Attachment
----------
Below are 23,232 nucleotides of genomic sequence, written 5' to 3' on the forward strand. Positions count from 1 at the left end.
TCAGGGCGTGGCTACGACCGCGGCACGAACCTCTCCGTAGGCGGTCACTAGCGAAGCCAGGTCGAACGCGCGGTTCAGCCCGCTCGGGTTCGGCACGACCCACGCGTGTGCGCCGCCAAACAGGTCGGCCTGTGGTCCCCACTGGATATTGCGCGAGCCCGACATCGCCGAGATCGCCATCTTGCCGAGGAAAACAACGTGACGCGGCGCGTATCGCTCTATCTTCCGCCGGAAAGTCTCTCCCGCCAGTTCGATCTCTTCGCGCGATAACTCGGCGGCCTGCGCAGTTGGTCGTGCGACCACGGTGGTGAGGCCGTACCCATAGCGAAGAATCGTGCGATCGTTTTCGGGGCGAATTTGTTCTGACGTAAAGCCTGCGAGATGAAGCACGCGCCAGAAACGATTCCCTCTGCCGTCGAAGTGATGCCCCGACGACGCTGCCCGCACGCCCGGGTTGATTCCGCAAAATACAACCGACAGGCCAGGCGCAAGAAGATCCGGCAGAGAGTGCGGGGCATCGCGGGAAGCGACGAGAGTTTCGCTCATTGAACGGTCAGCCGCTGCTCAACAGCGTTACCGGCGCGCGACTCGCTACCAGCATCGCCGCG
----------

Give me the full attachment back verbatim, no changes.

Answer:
Below are 23,232 nucleotides of genomic sequence, written 5' to 3' on the forward strand. Positions count from 1 at the left end.
TCAGGGCGTGGCTACGACCGCGGCACGAACCTCTCCGTAGGCGGTCACTAGCGAAGCCAGGTCGAACGCGCGGTTCAGCCCGCTCGGGTTCGGCACGACCCACGCGTGTGCGCCGCCAAACAGGTCGGCCTGTGGTCCCCACTGGATATTGCGCGAGCCCGACATCGCCGAGATCGCCATCTTGCCGAGGAAAACAACGTGACGCGGCGCGTATCGCTCTATCTTCCGCCGGAAAGTCTCTCCCGCCAGTTCGATCTCTTCGCGCGATAACTCGGCGGCCTGCGCAGTTGGTCGTGCGACCACGGTGGTGAGGCCGTACCCATAGCGAAGAATCGTGCGATCGTTTTCGGGGCGAATTTGTTCTGACGTAAAGCCTGCGAGATGAAGCACGCGCCAGAAACGATTCCCTCTGCCGTCGAAGTGATGCCCCGACGACGCTGCCCGCACGCCCGGGTTGATTCCGCAAAATACAACCGACAGGCCAGGCGCAAGAAGATCCGGCAGAGAGTGCGGGGCATCGCGGGAAGCGACGAGAGTTTCGCTCATTGAACGGTCAGCCGCTGCTCAACAGCGTTACCGGCGCGCGACTCGCTACCAGCATCGCCGCG